Opening Remarks by HE Dr Naledi Pandor, Minister of International Relations and Cooperation of the Republic South Africa, at the Ministerial Meeting, Tenth Session of the Nigeria – South Africa Bi-National Commission (BNC), Transcorp Hilton Hotel, Abuja, Federal Republic of Nigeria, Monday, 29 November 2021

Opening Remarks by HE Dr Naledi Pandor, Minister of International Relations and Cooperation of the Republic South Africa, at the Ministerial Meeting, Tenth Session of the Nigeria – South Africa Bi-National Commission (BNC), Transcorp Hilton Hotel, Abuja, Federal Republic of Nigeria, Monday, 29 November 2021


My Dear Brother, Honourable Minister Onyeama,

Honourable Ministers,

Esteemed Co-Chairs of the Senior Officials Meeting, Ambassador Losi and Aduda,

Your Excellencies, High Commissioners Mseleku and Manta,

Senior Officials from our respective Governments,

Distinguished Ladies and Gentlemen,


I wish to express our gratitude and appreciation to the people and the Government of the Federal Republic of Nigeria for the exceptional hospitality we have enjoyed since our arrival in this beautiful city of Abuja.


We are truly pleased to be with close friends and family in this great country.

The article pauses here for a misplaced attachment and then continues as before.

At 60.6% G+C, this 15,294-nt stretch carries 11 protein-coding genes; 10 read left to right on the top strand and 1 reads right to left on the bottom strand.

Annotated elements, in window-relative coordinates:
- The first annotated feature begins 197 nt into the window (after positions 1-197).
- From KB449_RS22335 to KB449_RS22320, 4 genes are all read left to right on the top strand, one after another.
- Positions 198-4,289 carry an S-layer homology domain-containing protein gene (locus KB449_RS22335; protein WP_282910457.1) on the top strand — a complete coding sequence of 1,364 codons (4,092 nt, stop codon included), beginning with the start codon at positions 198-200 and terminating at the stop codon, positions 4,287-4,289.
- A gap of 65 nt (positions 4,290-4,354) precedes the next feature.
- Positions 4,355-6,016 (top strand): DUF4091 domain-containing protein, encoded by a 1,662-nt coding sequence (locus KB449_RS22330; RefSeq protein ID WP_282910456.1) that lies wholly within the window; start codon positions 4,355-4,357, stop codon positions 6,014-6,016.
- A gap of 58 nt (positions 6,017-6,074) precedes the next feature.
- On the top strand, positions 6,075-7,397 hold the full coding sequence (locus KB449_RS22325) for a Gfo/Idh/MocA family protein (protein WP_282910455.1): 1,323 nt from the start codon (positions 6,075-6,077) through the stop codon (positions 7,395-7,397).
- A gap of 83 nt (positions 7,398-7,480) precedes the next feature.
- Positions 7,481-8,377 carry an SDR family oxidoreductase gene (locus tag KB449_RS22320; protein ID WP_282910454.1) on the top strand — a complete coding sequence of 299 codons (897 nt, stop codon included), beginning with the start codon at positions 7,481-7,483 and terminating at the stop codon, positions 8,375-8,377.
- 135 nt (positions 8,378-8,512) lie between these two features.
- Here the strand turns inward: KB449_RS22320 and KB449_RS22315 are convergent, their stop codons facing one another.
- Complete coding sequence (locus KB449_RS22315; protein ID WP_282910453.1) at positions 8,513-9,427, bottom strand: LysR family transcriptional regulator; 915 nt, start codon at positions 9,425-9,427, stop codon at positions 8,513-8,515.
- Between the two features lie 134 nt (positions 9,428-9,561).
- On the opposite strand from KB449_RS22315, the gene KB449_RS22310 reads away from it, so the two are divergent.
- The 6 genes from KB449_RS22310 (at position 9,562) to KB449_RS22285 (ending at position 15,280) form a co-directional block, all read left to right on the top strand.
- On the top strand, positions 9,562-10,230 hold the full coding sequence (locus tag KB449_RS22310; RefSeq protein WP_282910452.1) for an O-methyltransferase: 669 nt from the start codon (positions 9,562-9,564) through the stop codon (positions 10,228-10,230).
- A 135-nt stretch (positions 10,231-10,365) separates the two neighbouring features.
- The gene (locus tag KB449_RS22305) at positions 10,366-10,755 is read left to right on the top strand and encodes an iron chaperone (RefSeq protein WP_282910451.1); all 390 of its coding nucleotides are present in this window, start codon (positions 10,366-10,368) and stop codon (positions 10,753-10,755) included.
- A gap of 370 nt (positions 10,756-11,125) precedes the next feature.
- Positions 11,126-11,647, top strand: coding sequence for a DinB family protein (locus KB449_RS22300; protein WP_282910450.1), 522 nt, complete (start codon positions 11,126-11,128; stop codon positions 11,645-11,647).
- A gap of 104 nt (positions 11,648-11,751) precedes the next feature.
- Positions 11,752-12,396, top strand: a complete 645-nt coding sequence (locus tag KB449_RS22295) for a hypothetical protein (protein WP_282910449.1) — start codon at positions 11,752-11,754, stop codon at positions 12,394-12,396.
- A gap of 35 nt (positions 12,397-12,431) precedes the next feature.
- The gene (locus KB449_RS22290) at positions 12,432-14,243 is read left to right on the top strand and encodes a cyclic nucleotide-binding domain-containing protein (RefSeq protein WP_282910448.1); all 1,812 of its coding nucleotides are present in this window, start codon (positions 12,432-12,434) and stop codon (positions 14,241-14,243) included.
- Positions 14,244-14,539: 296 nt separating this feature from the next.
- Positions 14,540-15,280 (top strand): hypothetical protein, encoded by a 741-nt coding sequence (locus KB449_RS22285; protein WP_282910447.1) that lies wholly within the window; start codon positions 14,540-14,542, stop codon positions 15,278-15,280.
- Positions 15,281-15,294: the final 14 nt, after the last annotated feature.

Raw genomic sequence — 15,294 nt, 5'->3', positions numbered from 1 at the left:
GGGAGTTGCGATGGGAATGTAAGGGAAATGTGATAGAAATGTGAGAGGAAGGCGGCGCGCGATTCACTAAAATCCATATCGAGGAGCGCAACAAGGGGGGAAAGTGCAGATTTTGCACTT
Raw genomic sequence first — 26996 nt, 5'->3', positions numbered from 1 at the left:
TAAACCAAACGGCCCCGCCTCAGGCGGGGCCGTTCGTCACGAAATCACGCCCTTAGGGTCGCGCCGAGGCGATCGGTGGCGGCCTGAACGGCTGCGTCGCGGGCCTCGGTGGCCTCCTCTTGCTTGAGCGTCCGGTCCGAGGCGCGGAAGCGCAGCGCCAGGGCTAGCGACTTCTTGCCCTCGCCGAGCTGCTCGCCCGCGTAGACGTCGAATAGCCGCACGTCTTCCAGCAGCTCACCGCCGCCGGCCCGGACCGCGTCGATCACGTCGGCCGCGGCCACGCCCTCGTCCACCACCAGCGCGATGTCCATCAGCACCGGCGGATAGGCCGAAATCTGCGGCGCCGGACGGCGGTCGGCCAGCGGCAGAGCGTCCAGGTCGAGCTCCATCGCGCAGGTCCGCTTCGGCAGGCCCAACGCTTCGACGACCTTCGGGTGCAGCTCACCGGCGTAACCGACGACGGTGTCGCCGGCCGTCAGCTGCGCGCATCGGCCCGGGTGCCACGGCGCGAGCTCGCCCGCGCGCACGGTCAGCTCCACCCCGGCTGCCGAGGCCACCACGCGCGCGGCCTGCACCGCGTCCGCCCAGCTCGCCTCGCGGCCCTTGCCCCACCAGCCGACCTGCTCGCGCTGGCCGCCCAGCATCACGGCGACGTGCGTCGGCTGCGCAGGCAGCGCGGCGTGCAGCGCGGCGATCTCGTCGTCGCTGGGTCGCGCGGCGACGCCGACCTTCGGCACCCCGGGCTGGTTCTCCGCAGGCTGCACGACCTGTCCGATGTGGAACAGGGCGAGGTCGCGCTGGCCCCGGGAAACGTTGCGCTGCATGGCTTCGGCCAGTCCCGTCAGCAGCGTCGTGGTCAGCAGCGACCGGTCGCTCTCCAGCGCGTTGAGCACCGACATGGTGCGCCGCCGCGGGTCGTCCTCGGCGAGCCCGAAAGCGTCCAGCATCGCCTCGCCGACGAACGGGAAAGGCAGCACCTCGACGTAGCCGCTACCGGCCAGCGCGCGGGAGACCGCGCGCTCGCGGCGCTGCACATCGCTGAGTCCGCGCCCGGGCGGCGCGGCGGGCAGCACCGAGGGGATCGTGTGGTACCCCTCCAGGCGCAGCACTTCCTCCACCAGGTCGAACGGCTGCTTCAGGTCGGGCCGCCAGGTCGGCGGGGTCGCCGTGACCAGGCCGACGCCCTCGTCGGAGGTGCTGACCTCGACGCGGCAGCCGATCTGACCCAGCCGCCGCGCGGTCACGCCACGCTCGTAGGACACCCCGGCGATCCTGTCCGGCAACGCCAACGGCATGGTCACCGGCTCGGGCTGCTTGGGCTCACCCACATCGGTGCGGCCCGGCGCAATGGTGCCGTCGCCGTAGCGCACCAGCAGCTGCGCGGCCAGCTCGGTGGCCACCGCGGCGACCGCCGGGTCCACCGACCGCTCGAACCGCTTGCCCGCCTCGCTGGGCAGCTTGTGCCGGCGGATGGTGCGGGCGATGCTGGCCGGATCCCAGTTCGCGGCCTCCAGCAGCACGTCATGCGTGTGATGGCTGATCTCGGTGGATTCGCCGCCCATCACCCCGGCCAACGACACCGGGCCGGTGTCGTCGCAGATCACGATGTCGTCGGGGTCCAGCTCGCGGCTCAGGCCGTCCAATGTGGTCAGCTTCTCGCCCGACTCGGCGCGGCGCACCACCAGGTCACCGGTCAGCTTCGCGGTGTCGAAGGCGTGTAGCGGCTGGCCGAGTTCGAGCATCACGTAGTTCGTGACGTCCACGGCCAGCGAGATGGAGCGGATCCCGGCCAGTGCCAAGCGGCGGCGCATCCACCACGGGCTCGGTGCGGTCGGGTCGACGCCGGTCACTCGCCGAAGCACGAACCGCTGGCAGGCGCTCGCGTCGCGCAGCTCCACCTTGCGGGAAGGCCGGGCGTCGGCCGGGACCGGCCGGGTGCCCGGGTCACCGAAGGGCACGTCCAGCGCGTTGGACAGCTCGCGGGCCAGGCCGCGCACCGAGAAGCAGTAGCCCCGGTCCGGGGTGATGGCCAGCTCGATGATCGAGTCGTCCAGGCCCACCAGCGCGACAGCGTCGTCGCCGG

We are heartened once again by the continuing commitment to African solidarity shown by Nigeria toward South Africa when many in the world are treating our citizens as unwelcome pariah. This is reflective of the well-known solidarity of this country in difficult times of the anti-apartheid struggle.


Your Excellencies,


Today, we meet on the eve of the 48th Anniversary of the adoption of the Convention on the Suppression and Punishment of the Crime of Apartheid by United Nations General Assembly. With the sterling friendship of Nigeria, the international community banded together, on 30 November 1973, to define and characterise apartheid as a Crime Against Humanity.


Today we also mark the celebration of the 22nd Anniversary of our Bi-National Commission, a great milestone in the history of our diplomatic relations.


Programme Director,


Our visit is intended to affirm South Africa’s commitment to strengthening and fostering greater collaboration and cooperation in bilateral and multilateral relations to address our common challenges for mutual benefit. Nigeria and South Africa are critical to Africa’s development and progress and must use their attributes to advance Africa’s cause.


Dear Co-Chair and My Dear Brother,


I am pleased to co-chair this session with you and believe it will give all of us time to reflect, assess, and report on the work we have done since our last Ministerial in Pretoria. I look forward to our deliberations.


Since our last Ministerial meeting in October 2019, our respective government departments, and senior officials, have been meeting to act on the decisions we made in our last BNC.


I have no doubt that our respective senior officials have made tremendous progress in their deliberations and plan to do even more.


We all know that much could have been done, however, due to the challenges posed by the COVID-19 pandemic, we experienced some challenges in meeting some of our objectives.




I look forward to the reports from the various working groups, notably, (1) political and diplomatic working, (2) trade, investment and finance, (3) social sector, (4) minerals and energy, and (5) security and defence.